Karen and I boarded our flights from Boston on British Airways, making sure to follow all of the travel restrictions to the tee. Last year, we had slipped into Greece under a loop-hole, using our French visas as a means to blend in with the rest of the EU citizenry, before Greece closed that option a few weeks later. This time, we made sure to be 14 days past our last vaccine shot, and we visited the local clinic for a fast turnaround of PCR tests the day before we departed. I had tested the travel restriction waters a month prior, flying into Athens as soon as Greece opened to Americans to knock off a long list of spring commissioning projects; I was nearly alone in a quiet boatyard calling out for more owners to visit. But this time, with Karen and all of our gear in tow, we felt like the odds were in our favor, and excitement was in the air.
The airport at Preveza is a seasonal affair. It wasn’t open and available for me in May, but now in June, we were lucky that our second leg from London flew directly into Preveza, just a 5 minute drive or 20 minute walk to the Aktio boatyard. It’s not uncommon to see arriving boat crew walking down the road to the boatyard with their luggage in tow.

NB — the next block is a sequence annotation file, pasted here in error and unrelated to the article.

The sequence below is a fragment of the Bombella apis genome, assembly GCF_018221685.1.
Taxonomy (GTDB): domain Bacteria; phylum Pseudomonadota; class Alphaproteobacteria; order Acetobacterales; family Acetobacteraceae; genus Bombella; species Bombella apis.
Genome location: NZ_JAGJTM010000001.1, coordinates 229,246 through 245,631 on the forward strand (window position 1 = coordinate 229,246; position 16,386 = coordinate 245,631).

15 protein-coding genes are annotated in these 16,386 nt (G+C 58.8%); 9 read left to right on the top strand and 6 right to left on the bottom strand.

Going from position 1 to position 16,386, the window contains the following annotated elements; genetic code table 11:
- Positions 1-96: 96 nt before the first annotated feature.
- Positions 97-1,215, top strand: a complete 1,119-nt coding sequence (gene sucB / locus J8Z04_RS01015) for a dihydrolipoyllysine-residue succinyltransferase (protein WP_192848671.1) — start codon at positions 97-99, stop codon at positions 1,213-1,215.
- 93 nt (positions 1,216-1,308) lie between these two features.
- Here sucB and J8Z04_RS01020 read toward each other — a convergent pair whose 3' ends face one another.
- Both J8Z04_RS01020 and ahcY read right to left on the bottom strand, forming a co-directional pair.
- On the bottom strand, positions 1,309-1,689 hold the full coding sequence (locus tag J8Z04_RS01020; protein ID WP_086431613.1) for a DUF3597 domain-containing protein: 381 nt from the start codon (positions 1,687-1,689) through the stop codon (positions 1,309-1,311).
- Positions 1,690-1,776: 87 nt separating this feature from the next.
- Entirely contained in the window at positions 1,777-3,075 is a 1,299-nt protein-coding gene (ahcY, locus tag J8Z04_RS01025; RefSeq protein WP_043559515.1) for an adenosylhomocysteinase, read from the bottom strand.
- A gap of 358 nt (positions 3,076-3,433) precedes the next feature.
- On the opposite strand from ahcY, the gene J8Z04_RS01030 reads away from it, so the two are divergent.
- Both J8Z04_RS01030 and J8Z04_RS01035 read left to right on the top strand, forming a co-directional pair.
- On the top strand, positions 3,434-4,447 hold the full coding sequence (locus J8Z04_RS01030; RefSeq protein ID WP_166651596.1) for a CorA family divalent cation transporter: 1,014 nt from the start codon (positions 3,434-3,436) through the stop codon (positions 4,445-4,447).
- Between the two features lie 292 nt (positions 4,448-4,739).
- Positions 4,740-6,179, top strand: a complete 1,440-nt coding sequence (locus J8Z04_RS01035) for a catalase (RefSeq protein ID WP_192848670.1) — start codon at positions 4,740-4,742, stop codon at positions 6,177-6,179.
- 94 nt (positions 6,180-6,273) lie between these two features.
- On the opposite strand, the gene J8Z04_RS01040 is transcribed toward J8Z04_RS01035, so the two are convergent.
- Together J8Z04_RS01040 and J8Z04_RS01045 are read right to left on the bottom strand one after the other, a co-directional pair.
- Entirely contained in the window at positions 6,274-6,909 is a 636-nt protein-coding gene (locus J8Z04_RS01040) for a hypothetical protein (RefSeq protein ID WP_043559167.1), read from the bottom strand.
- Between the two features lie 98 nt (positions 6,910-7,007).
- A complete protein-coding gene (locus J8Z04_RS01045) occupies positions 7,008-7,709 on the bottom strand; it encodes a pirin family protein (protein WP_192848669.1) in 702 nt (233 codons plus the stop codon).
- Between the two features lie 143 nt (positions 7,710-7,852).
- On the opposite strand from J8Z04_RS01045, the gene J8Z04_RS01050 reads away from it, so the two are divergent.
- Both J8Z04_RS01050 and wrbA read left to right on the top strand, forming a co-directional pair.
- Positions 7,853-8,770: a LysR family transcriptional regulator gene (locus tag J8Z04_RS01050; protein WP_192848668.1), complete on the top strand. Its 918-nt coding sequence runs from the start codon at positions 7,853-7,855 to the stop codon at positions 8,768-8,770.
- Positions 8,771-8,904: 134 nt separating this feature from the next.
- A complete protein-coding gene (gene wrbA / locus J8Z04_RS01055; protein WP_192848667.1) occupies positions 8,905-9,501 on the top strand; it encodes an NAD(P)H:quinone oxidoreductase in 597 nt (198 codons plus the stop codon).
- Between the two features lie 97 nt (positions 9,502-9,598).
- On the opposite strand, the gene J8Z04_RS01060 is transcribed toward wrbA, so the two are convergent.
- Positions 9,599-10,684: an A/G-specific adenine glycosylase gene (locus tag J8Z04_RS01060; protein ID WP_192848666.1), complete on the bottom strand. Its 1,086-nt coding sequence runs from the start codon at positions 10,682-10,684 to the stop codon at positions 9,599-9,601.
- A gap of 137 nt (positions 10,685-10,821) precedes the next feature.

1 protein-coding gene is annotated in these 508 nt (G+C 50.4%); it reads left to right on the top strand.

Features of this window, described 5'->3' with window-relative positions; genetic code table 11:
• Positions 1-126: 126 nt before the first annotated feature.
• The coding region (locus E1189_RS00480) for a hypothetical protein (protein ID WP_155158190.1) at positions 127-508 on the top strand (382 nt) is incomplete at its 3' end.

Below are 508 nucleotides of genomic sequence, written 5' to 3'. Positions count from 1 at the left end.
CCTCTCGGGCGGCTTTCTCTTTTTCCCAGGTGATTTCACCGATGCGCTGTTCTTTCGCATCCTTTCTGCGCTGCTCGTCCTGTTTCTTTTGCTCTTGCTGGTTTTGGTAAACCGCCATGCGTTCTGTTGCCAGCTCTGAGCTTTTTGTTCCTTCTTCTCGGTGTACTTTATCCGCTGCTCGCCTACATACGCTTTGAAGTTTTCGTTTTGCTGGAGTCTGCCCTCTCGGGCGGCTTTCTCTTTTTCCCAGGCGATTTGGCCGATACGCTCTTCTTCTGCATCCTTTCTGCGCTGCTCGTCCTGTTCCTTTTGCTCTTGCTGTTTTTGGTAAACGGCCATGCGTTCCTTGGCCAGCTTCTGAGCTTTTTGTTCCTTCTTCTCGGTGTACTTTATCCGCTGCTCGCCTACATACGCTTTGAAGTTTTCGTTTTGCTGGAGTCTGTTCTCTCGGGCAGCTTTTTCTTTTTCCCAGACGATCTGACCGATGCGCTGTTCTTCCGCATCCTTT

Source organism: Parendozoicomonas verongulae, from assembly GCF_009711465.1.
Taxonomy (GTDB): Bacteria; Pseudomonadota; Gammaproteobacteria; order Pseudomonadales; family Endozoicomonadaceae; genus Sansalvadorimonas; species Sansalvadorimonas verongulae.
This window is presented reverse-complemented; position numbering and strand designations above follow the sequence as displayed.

The option was available for us to sleep onboard Sea Rose until we launched, but boatyards the world over, and especially in dry arid Greece tend to be dirt factories. We opted instead for a little apartment in Preveza, in a residential neighborhood with a cross-section of daily Greek living experiences, backing up to an alley that had more cars retired than working. The proprietor had coyly named it ‘Peaceful Corner’. It was perfect for our needs, with a short walk into town and only slightly further to the mind-easing waterfront.